Are you a statistics teacher looking for a simple example of a t-test activity that you can use in your class? Here is an article on statistics applied in education. I describe a situation where the t-test can be applied right after learning the statistical test and understanding how it works.
Teaching students through practical, hands-on exercise enables them to appreciate how the different analytical tools used in research can help them address issues and problems they encounter in their respective disciplines. I applied this teaching approach in one of my classes in the graduate school.
My students consisted of more than 44 graduates of different courses, namely education, biology, nursing, environmental science, public administration, mathematics, business, and tourism.
Statistics Applied in Education: t-test Application
After giving my students an LCD projector presentation to demonstrate an example of a t-test, a statistical tool to test differences between two groups of data, I gave them a simple situation. I asked them to find the difference between one’s heartbeat before and after exercise.
Since some of my students are nursing graduates, I asked them to record the heart rates of all 44 students in every 5-member group before exercise. After recording each of their classmates’ pulses, the whole class marched briskly in the classroom for about 5 minutes. Their heartbeats should be higher after the brisk walk in place.
I can’t keep myself from getting amused, seeing them enjoy the activity. I can see smiles on their faces. Those who can’t keep their peace laughed all the way. I even took a picture and a video to record this momentous occasion.
Exercise for Better Health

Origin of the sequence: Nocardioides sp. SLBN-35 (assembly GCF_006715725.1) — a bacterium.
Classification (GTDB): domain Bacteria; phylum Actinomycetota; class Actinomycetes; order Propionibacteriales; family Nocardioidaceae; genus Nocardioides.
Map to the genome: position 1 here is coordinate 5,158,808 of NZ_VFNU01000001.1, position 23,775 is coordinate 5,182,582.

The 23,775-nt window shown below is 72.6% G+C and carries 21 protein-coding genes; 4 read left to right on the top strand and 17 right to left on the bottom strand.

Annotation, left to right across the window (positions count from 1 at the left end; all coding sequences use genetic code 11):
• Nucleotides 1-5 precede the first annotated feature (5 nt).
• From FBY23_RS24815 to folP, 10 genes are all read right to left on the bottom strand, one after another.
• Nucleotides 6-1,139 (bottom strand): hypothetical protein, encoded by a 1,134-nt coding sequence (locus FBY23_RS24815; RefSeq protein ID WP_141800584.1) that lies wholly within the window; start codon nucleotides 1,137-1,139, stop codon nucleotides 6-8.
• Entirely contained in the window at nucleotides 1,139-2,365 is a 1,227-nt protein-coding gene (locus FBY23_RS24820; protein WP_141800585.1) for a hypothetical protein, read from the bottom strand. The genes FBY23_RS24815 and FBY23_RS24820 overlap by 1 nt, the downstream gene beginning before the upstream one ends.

It was 7 p.m. as classes in the graduate school transpire from 5:30 to 8:30 in the evening. This activity is quite beneficial to employees of the various government and non-government institutions where these students are working. Sleepiness and tiredness of the whole workday are dispelled for the moment as they stretch their leg and face muscles.
Immediately after the exercise, each student recorded their heartbeats and gave them to their group leaders. The group leaders then recorded the numbers on the board for everyone to see.
Everyone in the class computed the t-test value and compared their results. Their results showed, of course, a significant difference between heartbeats before and after exercise.
But something intriguing happened. Some of the students had lower pulses after they exercised. These somehow puzzled us because, before the session, everyone rested for about 10 minutes or even more.
Discussion of the t-test Results
This finding shows that unexpected things do happen in doing research. And the explanation of this phenomenon requires further investigation.
Why did some of my students’ heartbeats decrease within a short period after exercise? Is this something worth investigating? Will we get the same results if a higher number of people are involved in the study?